Council confirms price increases at Chesterfield car parks amid “unprecedented financial pressure” – sparking fears over impact on town centre

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The cost of parking in Chesterfield town centre is set to rise in the coming weeks – in a move that one councillor fears will impact businesses and footfall.

The charges at car parks owned by Chesterfield Borough Council (CBC) will rise on Wednesday, November 1 2023 – after proposals to increase prices were approved by the council’s cabinet this week.

The option to pay 90p for a 30 minute stay at the council’s car parks has been removed. The cost of parking for one hour will be increased by 20p, from £1.70 to £1.90.

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The fee for two hours will rise from £3 to £3.30, while three hours of parking will now cost £3.60 rather than £3.20. A four hour stay will set drivers back by £5.30, having previously cost £4.80.

The charges at council owned car parks in Chesterfield will rise at the beginning of November.The charges at council owned car parks in Chesterfield will rise at the beginning of November.
The charges at council owned car parks in Chesterfield will rise at the beginning of November.

Monthly permits will rise from £66 to £72, while the cost of an annual permit will jump from £660 to £720.

All residents of the borough will continue to benefit from free parking in the 2023-24 financial year before 10am and after 3pm between Monday and Saturday, as well as all-day on Sunday and Bank Holidays, at selected car parks using the Resident Parking Scheme.

Coun Paul Holmes, leader of the Chesterfield Liberal Democrats, was the only cabinet member to vote against these increases – and said the hike was only going to impact businesses in the town centre.

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“We have said in the past that these constant price increases risk ‘killing the goose that lays the golden egg’. Well, the goose is now nearly dead. Car parks used to bring in a lot of income for the council but an expected fall in income of car parking income of £400,000 across the whole year has now had a further fall of £434,000 in just three months.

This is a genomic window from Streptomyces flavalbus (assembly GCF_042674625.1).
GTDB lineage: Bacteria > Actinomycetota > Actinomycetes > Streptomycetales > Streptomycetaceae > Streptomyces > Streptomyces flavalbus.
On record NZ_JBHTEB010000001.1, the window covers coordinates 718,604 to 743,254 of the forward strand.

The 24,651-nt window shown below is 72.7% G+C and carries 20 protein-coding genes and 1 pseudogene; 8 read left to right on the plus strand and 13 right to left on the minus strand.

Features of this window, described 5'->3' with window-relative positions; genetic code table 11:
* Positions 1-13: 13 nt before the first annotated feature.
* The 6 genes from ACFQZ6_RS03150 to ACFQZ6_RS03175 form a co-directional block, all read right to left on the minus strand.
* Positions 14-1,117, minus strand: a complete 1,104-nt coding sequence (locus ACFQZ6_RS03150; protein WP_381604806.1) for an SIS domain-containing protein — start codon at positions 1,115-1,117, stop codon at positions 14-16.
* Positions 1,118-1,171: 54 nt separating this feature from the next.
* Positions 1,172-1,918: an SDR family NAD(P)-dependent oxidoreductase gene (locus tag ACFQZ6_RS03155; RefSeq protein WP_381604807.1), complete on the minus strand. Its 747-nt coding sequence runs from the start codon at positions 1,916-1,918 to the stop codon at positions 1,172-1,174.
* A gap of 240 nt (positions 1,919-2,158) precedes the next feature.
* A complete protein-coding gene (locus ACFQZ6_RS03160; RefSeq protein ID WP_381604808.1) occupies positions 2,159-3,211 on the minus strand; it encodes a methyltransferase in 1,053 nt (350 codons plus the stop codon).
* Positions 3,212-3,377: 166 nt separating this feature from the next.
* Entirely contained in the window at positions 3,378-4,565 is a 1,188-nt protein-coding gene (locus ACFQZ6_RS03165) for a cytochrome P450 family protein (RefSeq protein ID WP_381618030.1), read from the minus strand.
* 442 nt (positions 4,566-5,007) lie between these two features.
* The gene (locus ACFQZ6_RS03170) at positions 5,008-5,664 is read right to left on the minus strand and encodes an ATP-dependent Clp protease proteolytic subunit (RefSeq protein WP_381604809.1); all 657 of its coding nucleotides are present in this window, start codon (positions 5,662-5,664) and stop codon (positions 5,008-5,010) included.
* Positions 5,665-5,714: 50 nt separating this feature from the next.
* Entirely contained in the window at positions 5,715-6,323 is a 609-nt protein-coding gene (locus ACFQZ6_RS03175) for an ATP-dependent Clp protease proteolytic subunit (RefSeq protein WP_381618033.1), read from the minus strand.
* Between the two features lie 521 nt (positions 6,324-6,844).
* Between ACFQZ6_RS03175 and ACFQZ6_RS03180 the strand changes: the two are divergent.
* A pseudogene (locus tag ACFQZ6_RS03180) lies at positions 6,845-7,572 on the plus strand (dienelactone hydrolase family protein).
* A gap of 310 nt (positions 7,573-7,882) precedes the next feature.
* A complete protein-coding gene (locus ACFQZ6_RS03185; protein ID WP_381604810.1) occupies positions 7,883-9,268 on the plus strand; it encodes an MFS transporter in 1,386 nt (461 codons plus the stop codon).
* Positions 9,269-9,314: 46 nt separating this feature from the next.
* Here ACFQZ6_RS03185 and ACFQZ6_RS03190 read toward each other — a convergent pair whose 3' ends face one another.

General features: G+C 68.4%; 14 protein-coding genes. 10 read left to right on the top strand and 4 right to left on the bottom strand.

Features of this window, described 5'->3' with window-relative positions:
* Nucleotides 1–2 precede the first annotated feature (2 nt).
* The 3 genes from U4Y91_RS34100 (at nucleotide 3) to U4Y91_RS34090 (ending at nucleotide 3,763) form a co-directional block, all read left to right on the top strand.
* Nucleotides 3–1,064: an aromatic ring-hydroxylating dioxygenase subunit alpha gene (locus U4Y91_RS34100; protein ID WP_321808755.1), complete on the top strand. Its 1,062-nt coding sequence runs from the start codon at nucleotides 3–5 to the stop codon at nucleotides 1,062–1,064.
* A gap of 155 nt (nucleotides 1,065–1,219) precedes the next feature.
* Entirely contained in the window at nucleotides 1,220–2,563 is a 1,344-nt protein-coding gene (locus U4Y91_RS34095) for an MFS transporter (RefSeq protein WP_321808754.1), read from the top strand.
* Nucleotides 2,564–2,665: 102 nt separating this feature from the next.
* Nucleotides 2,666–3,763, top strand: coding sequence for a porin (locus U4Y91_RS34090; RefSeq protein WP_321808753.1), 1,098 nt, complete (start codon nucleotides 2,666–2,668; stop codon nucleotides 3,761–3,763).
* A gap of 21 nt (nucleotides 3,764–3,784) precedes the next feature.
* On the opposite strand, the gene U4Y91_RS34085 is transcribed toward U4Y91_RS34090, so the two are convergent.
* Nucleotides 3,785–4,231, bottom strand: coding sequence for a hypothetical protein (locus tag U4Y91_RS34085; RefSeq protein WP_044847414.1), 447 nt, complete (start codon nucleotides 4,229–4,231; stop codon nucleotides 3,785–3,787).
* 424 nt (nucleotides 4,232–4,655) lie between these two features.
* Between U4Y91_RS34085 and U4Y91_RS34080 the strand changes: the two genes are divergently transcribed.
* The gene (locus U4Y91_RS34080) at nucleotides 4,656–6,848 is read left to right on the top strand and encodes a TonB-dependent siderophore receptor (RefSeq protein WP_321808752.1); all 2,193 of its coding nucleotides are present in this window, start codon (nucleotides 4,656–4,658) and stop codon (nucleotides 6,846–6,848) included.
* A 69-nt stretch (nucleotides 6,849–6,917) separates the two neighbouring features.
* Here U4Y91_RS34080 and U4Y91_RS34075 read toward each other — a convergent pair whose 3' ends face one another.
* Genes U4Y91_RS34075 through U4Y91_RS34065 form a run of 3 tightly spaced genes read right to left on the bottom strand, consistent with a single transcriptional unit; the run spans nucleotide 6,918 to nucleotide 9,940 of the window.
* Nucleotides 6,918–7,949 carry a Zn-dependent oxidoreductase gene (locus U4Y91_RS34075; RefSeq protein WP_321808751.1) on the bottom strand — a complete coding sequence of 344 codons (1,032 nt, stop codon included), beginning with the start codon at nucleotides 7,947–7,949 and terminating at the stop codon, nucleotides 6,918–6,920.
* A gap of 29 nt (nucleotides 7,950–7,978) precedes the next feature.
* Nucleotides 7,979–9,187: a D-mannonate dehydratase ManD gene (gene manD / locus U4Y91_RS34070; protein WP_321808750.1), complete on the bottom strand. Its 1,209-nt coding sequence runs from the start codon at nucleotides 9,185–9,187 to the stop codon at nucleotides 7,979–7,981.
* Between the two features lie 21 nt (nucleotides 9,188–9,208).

“Town centre shop and market stall occupancy continues to fall to record lows. How does constantly increasing the cost of parking encourage rather than deter more shoppers and visitors?

“In the past council reports have argued that comparisons with similar councils show CBC parking charges to be about the same overall. This is the first time I can remember the comparison chart showing CBC to be more expensive on most comparison points.

“Labour councillors replied that they ‘had to increase charges in order to raise more money because council finances are bad.’ Why can’t they understand that car park income is in fact collapsing, year after year? Higher charges just deter even more people and leads to even less income. That in turn also undermines the viability of town centre businesses who, of course, need customers to survive.”

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Coun Tricia Gilby, leader of CBC, said: “Like councils across the country we are facing unprecedented pressure upon our finances largely due to factors beyond our control, including the ongoing risks and uncertainties over future Government funding, the long-term financial impact of Covid-19, a period of exceptionally high inflation and a reduction in income coming into the council.

“This extremely challenging financial position is not of our making, but nevertheless we must consider all options open to us to ensure we can bridge our significant budget shortfalls and protect essential services that local people rely on.

“Increasing car parking charges by even a small amount is not an easy decision and is something we haven’t done since April 2022. In doing so we are very mindful of the impact on our residents, and on the town centre overall.

“However on balance, we feel the rise is as fair and reasonable as possible and is supported by our ongoing commitment to the residents’ parking permit which entitles people to free parking during certain times, and various flexible parking permits that offer parking at a reduced rate.

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“It’s important to note that income from our car parks is not only used to manage and maintain the sites themselves but is invested back into the council to support the delivery of over 50 services to Chesterfield residents, tenants, businesses and visitors – including under-pressure support services which help the most vulnerable people in our community.”